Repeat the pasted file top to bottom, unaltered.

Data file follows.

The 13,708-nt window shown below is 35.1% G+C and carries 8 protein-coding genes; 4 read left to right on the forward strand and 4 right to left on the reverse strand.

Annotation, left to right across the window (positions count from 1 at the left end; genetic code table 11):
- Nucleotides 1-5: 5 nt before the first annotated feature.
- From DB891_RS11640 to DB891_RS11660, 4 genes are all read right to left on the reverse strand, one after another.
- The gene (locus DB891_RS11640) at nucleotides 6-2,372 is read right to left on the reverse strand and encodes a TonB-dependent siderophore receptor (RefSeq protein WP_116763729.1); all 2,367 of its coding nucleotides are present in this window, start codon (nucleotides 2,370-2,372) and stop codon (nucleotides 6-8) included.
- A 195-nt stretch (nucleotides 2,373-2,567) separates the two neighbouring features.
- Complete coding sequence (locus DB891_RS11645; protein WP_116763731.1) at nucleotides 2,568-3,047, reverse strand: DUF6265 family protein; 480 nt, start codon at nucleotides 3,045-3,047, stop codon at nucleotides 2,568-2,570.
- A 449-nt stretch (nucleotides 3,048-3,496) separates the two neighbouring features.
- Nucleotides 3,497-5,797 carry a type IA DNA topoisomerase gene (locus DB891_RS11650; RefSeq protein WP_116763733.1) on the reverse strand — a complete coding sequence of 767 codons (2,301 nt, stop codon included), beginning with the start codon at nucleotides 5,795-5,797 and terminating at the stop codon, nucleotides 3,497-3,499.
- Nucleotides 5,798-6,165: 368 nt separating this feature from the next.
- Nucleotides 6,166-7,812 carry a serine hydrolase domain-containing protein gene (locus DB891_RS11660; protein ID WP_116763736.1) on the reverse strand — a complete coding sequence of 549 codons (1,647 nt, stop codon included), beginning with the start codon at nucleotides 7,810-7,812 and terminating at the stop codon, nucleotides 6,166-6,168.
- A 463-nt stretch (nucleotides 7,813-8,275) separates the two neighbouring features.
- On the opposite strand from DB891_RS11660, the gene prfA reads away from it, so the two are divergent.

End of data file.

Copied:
The 13,708-nt window shown below is 35.1% G+C and carries 8 protein-coding genes; 4 read left to right on the forward strand and 4 right to left on the reverse strand.

Annotation, left to right across the window (positions count from 1 at the left end; genetic code table 11):
- Nucleotides 1-5: 5 nt before the first annotated feature.
- From DB891_RS11640 to DB891_RS11660, 4 genes are all read right to left on the reverse strand, one after another.
- The gene (locus DB891_RS11640) at nucleotides 6-2,372 is read right to left on the reverse strand and encodes a TonB-dependent siderophore receptor (RefSeq protein WP_116763729.1); all 2,367 of its coding nucleotides are present in this window, start codon (nucleotides 2,370-2,372) and stop codon (nucleotides 6-8) included.
- A 195-nt stretch (nucleotides 2,373-2,567) separates the two neighbouring features.
- Complete coding sequence (locus DB891_RS11645; protein WP_116763731.1) at nucleotides 2,568-3,047, reverse strand: DUF6265 family protein; 480 nt, start codon at nucleotides 3,045-3,047, stop codon at nucleotides 2,568-2,570.
- A 449-nt stretch (nucleotides 3,048-3,496) separates the two neighbouring features.
- Nucleotides 3,497-5,797 carry a type IA DNA topoisomerase gene (locus DB891_RS11650; RefSeq protein WP_116763733.1) on the reverse strand — a complete coding sequence of 767 codons (2,301 nt, stop codon included), beginning with the start codon at nucleotides 5,795-5,797 and terminating at the stop codon, nucleotides 3,497-3,499.
- Nucleotides 5,798-6,165: 368 nt separating this feature from the next.
- Nucleotides 6,166-7,812 carry a serine hydrolase domain-containing protein gene (locus DB891_RS11660; protein ID WP_116763736.1) on the reverse strand — a complete coding sequence of 549 codons (1,647 nt, stop codon included), beginning with the start codon at nucleotides 7,810-7,812 and terminating at the stop codon, nucleotides 6,166-6,168.
- A 463-nt stretch (nucleotides 7,813-8,275) separates the two neighbouring features.
- On the opposite strand from DB891_RS11660, the gene prfA reads away from it, so the two are divergent.